First things first
November 15, 2021 by Maggie Harmon
When I was very little every year just before December, I would be given an Advent calendar (usually with chocolates), and every day before school I would open a small door and enjoy that bit of sweetness, knowing that there was a much greater sweetness that I was working my way toward. As a child we don’t necessarily understand the metaphor and growing up in an interfaith house it wasn’t taught, but it was certainly felt and I learned something important about faith through this daily ritual.
At some point in my growing years, perhaps around 4th or 5th grade the calendars stopped being called Advent calendars and were instead re-branded as ‘countdown to Christmas.’ I’m sure this is not universally true today but certainly it seems to be a lot easier to find a ‘countdown to Christmas’ item, than it is to find an Advent calendar. You can buy wine calendars, and flower calendars, I recently saw one for pets, and of course the trusty chocolate is still around. In some ways it is wonderful to see the ways in which the joy of Christmas has become available to so many beyond just those who practice the Christian faith. But, in some other ways, it is sad because we have lost a little of the sweet anticipation by making a long Christmas season without the waiting of Advent.
Advent is a time of hopeful anticipation, waiting for something that we can feel is wonderful and yet don’t quite understand. Waiting for something to happen, waiting for something to happen again – this transformational intervention will move us from darkness back toward light. Whether or not late December marks the actual birthday of Jesus, the movement of the season, is important to understanding the significance of his appearance in our life, and important to understanding the transformative power of Advent itself.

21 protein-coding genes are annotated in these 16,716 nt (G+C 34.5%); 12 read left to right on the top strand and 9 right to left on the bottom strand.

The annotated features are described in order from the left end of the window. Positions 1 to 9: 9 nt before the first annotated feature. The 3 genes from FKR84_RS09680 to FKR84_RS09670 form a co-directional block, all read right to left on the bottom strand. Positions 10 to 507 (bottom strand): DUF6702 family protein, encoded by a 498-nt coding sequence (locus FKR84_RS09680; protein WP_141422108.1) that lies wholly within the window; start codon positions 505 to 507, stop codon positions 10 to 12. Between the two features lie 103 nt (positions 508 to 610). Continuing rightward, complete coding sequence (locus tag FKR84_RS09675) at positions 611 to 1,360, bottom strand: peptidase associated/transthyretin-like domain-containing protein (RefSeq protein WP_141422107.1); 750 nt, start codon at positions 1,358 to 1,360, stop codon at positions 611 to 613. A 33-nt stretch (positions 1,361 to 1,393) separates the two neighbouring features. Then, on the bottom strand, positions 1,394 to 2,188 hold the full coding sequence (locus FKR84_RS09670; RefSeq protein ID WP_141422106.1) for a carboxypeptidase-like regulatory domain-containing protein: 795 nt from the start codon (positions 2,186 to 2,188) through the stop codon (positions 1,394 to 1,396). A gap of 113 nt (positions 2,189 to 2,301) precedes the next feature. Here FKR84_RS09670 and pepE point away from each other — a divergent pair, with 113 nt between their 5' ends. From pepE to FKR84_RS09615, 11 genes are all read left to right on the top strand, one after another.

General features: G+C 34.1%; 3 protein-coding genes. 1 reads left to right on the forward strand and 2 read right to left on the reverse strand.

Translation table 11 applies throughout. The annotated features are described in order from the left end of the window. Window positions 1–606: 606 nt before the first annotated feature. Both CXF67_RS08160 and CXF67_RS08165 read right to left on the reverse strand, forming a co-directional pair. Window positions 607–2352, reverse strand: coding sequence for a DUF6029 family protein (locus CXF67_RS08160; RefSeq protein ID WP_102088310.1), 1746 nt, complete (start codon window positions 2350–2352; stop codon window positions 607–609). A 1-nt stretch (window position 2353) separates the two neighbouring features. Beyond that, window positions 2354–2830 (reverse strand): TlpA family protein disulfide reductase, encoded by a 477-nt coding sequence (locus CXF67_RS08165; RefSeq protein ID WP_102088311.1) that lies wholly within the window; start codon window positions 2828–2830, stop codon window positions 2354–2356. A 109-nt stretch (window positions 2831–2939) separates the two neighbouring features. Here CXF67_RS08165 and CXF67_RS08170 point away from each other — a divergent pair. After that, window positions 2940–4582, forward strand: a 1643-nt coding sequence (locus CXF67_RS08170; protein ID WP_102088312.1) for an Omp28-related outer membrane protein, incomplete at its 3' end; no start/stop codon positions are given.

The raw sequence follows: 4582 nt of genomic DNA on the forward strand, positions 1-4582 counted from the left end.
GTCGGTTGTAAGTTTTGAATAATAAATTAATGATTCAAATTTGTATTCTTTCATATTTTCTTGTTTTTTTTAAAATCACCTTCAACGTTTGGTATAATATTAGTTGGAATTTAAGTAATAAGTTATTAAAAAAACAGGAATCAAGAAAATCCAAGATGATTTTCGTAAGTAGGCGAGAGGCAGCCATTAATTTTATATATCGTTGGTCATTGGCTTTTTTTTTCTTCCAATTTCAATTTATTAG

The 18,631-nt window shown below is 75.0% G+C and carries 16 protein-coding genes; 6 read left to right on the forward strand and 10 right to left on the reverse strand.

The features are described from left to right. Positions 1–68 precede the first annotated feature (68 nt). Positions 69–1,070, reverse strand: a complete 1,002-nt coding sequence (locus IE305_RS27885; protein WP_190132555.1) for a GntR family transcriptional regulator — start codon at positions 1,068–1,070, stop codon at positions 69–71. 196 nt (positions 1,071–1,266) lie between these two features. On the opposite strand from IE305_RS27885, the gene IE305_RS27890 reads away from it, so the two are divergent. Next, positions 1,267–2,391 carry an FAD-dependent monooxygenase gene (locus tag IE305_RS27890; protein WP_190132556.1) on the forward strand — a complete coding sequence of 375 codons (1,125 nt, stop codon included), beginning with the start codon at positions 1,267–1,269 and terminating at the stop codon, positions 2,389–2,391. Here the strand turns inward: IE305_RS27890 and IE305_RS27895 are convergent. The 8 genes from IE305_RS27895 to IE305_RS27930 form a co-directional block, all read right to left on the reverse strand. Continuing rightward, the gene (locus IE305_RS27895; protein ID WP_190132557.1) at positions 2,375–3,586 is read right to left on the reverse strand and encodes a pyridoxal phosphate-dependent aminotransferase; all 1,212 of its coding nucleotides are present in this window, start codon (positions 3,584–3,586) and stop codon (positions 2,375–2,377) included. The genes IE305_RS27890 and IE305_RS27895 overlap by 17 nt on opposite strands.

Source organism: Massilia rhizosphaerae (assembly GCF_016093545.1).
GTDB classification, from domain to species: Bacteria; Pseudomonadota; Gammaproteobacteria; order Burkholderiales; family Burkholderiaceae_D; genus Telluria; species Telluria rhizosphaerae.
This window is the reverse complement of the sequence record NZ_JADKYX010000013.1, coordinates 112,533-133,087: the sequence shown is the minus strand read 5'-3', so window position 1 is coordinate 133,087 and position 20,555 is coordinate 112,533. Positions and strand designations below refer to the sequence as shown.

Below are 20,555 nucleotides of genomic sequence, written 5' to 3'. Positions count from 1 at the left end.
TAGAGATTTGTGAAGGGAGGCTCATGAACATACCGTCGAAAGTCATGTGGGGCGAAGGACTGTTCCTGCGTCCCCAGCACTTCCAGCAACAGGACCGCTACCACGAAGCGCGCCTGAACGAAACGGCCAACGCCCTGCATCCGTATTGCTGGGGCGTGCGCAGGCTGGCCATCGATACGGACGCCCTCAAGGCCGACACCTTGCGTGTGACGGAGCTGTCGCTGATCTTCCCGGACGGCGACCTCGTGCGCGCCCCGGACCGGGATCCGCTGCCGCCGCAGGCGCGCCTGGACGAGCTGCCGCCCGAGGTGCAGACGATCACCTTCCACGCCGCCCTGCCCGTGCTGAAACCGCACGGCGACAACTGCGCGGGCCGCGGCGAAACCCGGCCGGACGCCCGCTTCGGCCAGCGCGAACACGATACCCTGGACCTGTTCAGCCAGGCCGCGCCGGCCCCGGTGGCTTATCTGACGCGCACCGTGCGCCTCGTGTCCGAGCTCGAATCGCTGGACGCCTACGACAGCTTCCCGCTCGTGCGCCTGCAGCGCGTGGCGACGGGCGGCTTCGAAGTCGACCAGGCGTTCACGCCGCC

It is said that God is always in the process of creating the world; we are always changing, growing, transforming. In the Northern hemisphere, December is the season of dark, when we go to the interiority of our lives, restfully waiting and readying ourselves for the next thing we are called to. In the quiet darkness we wait for Jesus, Emmanuel, God being with us, we ready ourselves for the emergence of that transformational energy to come into our lives.
But you can’t just skip from Autumn to Spring, you can’t pass on the long nights of darkness if you are truly going to appreciate the power and the impact of the return of the sun. Every day can not and should not be Christmas because without that time of waiting and preparation in ourselves we can neither appreciate nor manifest the transformative opportunity that comes in the presence of Christ.
It is a profound act of stewardship, caring for God’s creations, to pause, to wait, to anticipate that which makes space for the new to emerge. I believe we need this in our lives personally, and we need this in our churches; if we just keep doing what we have always done, if we jump ahead to the celebration and just count down to Christmas without intentionally pausing in quiet reflection, considering thoughtfully how we might help in the transformed world Christ calls us to – counting up to a new way of being – then we never really make the space to change.
Advent asks us to wait, it is a season that challenges us to know our discomfort and to hope for help … it is a little sweetness that promises something so much more if only we are willing.